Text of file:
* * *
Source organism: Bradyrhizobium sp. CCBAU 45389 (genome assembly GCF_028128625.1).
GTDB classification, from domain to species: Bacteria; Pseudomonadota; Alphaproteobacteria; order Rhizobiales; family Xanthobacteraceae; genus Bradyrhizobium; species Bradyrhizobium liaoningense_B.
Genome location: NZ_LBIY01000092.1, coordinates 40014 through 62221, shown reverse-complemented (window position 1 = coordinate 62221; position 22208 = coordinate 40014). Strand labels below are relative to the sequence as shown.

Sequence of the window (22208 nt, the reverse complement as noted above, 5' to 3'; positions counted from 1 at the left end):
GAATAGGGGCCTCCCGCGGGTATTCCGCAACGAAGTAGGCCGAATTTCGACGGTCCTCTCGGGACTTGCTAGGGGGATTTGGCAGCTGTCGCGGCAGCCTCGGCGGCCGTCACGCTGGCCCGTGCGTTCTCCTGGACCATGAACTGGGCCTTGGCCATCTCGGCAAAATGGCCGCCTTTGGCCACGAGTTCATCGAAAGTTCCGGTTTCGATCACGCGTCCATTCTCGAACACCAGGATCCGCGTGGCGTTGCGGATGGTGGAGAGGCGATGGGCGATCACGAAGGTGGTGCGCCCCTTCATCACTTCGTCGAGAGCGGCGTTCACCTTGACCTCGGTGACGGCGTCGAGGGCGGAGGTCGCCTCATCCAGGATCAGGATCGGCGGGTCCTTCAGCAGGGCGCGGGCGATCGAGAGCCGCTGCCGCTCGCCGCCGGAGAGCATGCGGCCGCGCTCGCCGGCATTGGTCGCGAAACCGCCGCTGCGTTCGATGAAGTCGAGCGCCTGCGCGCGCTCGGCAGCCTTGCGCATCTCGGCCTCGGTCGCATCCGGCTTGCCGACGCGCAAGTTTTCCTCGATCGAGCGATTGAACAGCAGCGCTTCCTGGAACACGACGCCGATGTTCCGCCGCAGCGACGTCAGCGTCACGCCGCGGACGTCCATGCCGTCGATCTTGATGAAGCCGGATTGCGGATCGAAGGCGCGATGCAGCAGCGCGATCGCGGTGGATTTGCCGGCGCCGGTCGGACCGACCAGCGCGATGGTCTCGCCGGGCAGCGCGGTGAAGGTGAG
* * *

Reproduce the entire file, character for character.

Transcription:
Source organism: Bradyrhizobium sp. CCBAU 45389 (genome assembly GCF_028128625.1).
GTDB classification, from domain to species: Bacteria; Pseudomonadota; Alphaproteobacteria; order Rhizobiales; family Xanthobacteraceae; genus Bradyrhizobium; species Bradyrhizobium liaoningense_B.
Genome location: NZ_LBIY01000092.1, coordinates 40014 through 62221, shown reverse-complemented (window position 1 = coordinate 62221; position 22208 = coordinate 40014). Strand labels below are relative to the sequence as shown.

Sequence of the window (22208 nt, the reverse complement as noted above, 5' to 3'; positions counted from 1 at the left end):
GAATAGGGGCCTCCCGCGGGTATTCCGCAACGAAGTAGGCCGAATTTCGACGGTCCTCTCGGGACTTGCTAGGGGGATTTGGCAGCTGTCGCGGCAGCCTCGGCGGCCGTCACGCTGGCCCGTGCGTTCTCCTGGACCATGAACTGGGCCTTGGCCATCTCGGCAAAATGGCCGCCTTTGGCCACGAGTTCATCGAAAGTTCCGGTTTCGATCACGCGTCCATTCTCGAACACCAGGATCCGCGTGGCGTTGCGGATGGTGGAGAGGCGATGGGCGATCACGAAGGTGGTGCGCCCCTTCATCACTTCGTCGAGAGCGGCGTTCACCTTGACCTCGGTGACGGCGTCGAGGGCGGAGGTCGCCTCATCCAGGATCAGGATCGGCGGGTCCTTCAGCAGGGCGCGGGCGATCGAGAGCCGCTGCCGCTCGCCGCCGGAGAGCATGCGGCCGCGCTCGCCGGCATTGGTCGCGAAACCGCCGCTGCGTTCGATGAAGTCGAGCGCCTGCGCGCGCTCGGCAGCCTTGCGCATCTCGGCCTCGGTCGCATCCGGCTTGCCGACGCGCAAGTTTTCCTCGATCGAGCGATTGAACAGCAGCGCTTCCTGGAACACGACGCCGATGTTCCGCCGCAGCGACGTCAGCGTCACGCCGCGGACGTCCATGCCGTCGATCTTGATGAAGCCGGATTGCGGATCGAAGGCGCGATGCAGCAGCGCGATCGCGGTGGATTTGCCGGCGCCGGTCGGACCGACCAGCGCGATGGTCTCGCCGGGCAGCGCGGTGAAGGTGAG